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Chapter 3  Managing Healthcare In S Ingapore

Chapter 3 Managing Healthcare In S Ingapore






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    Chapter 3  Managing Healthcare In S Ingapore Chapter 3 Managing Healthcare In S Ingapore Presentation Transcript

    • CHAPTER 3 MANAGING HEALTHCARE: Case Studies of Singapore & Britain
    • Chapter at a Glance:
      • To what extent is healthcare the responsibility of the government?
      • What makes a healthcare system effective?
    • Trigger Activity:
      • Your Classmate John has been missing from school for a week.
      • Then you heard the news that John has been hospitalised:
    • Trigger Activity:
      • You have heard that medical treatment is very expensive.
      • You are worried if John could afford the bill.
    • Trigger Activity:
      • How will you help John ?
      • How affordable do you think healthcare is?
      • Do you think healthcare is a basic need?
    • Managing Healthcare
      • The need to provide basic health care for the sick who can’t afford.
      • How to provide healthcare given the limited resources and competing needs of the country
      What challenges do governments face in managing health care?
    • Less developed country More Developed Country Comparison of Healthcare between two countries:
    • Comparison between two countries: Less developed country More Developed Country Mauritania in West Africa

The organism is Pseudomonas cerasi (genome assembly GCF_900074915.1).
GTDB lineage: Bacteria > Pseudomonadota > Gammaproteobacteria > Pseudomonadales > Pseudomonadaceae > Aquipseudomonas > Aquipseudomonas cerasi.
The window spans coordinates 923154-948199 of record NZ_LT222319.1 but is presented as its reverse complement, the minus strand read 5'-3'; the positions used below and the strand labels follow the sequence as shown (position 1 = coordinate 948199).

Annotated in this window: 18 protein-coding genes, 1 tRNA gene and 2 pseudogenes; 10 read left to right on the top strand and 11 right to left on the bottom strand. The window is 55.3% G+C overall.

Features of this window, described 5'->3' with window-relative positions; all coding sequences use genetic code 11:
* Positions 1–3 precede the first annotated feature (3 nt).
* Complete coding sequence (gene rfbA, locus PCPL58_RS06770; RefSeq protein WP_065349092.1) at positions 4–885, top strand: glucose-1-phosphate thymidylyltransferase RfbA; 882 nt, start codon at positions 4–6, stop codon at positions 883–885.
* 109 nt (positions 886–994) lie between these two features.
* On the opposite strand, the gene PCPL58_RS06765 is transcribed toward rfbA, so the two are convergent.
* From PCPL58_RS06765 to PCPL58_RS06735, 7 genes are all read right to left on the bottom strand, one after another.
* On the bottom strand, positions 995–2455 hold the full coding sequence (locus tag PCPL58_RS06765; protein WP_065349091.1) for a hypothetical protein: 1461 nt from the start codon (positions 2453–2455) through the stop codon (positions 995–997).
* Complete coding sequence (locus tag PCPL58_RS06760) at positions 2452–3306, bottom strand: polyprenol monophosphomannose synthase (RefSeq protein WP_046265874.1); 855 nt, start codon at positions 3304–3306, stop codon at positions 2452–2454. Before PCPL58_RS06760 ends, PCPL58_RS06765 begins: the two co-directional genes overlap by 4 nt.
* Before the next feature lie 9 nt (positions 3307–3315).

• Only one large hospital in the capital city.
      • Infectious diseases are common in the rural areas.
      • There are insufficient doctors, nurses, clinics and medicine.
      Sweden in Europe
      • Main concern -To continue to provide good quality healthcare for the citizens.
      • Healthcare services are provided by the government.
      • The money for healthcare comes from taxes.
    • How is healthcare paid for? Healthcare provider, .e.g. hospital and clinic Individual
      • Self
      • Patients pay the doctor directly after each visit
      • Personal Insurance
      • Make claims from the insurance company
      • Employer-paid insurance
      • Employers pay a certain amount for insurance for their workers
      • Govt. collect Taxes and uses a % to pay for medical services used.
    • Healthcare in Singapore
      • How was healthcare managed in the 1960s & 1970s?
      • Part of overall plans for improvement & development after independence.
      • Healthcare measures were part of public housing programme .
    • The situation in the 1970s…
      • The economy had improved
      • People enjoyed a better standard of living.
      • Thus, they wanted better healthcare.
    • The solution:
      • Old outpatient dispensaries were replaced with polyclinics.
      • They provided a wide range of healthcare & conveniently located in town centres.